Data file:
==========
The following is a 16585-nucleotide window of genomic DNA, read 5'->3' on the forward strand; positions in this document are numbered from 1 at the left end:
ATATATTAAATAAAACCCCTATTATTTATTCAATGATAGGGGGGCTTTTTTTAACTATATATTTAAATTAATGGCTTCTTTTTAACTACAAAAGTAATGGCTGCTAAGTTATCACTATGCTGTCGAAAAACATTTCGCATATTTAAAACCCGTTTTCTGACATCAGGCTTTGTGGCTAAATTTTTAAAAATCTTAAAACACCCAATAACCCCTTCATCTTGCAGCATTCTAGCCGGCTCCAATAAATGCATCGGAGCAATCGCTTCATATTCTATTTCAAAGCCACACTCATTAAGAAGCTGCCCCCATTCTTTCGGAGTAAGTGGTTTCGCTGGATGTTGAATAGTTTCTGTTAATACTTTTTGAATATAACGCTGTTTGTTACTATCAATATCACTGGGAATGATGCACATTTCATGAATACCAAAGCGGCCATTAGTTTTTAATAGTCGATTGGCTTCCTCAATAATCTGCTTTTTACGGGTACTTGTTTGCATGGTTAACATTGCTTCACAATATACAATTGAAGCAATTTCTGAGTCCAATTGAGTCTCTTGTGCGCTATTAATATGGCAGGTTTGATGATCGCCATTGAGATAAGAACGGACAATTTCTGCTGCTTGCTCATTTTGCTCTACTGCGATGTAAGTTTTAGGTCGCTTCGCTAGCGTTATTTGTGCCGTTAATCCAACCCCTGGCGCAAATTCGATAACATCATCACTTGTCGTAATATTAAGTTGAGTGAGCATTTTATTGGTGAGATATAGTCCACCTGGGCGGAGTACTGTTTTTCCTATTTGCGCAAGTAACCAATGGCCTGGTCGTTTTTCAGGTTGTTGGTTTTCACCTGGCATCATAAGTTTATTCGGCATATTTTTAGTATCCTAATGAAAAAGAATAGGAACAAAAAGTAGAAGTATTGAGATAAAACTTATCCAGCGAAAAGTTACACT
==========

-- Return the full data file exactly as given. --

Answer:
The following is a 16585-nucleotide window of genomic DNA, read 5'->3' on the forward strand; positions in this document are numbered from 1 at the left end:
ATATATTAAATAAAACCCCTATTATTTATTCAATGATAGGGGGGCTTTTTTTAACTATATATTTAAATTAATGGCTTCTTTTTAACTACAAAAGTAATGGCTGCTAAGTTATCACTATGCTGTCGAAAAACATTTCGCATATTTAAAACCCGTTTTCTGACATCAGGCTTTGTGGCTAAATTTTTAAAAATCTTAAAACACCCAATAACCCCTTCATCTTGCAGCATTCTAGCCGGCTCCAATAAATGCATCGGAGCAATCGCTTCATATTCTATTTCAAAGCCACACTCATTAAGAAGCTGCCCCCATTCTTTCGGAGTAAGTGGTTTCGCTGGATGTTGAATAGTTTCTGTTAATACTTTTTGAATATAACGCTGTTTGTTACTATCAATATCACTGGGAATGATGCACATTTCATGAATACCAAAGCGGCCATTAGTTTTTAATAGTCGATTGGCTTCCTCAATAATCTGCTTTTTACGGGTACTTGTTTGCATGGTTAACATTGCTTCACAATATACAATTGAAGCAATTTCTGAGTCCAATTGAGTCTCTTGTGCGCTATTAATATGGCAGGTTTGATGATCGCCATTGAGATAAGAACGGACAATTTCTGCTGCTTGCTCATTTTGCTCTACTGCGATGTAAGTTTTAGGTCGCTTCGCTAGCGTTATTTGTGCCGTTAATCCAACCCCTGGCGCAAATTCGATAACATCATCACTTGTCGTAATATTAAGTTGAGTGAGCATTTTATTGGTGAGATATAGTCCACCTGGGCGGAGTACTGTTTTTCCTATTTGCGCAAGTAACCAATGGCCTGGTCGTTTTTCAGGTTGTTGGTTTTCACCTGGCATCATAAGTTTATTCGGCATATTTTTAGTATCCTAATGAAAAAGAATAGGAACAAAAAGTAGAAGTATTGAGATAAAACTTATCCAGCGAAAAGTTACACT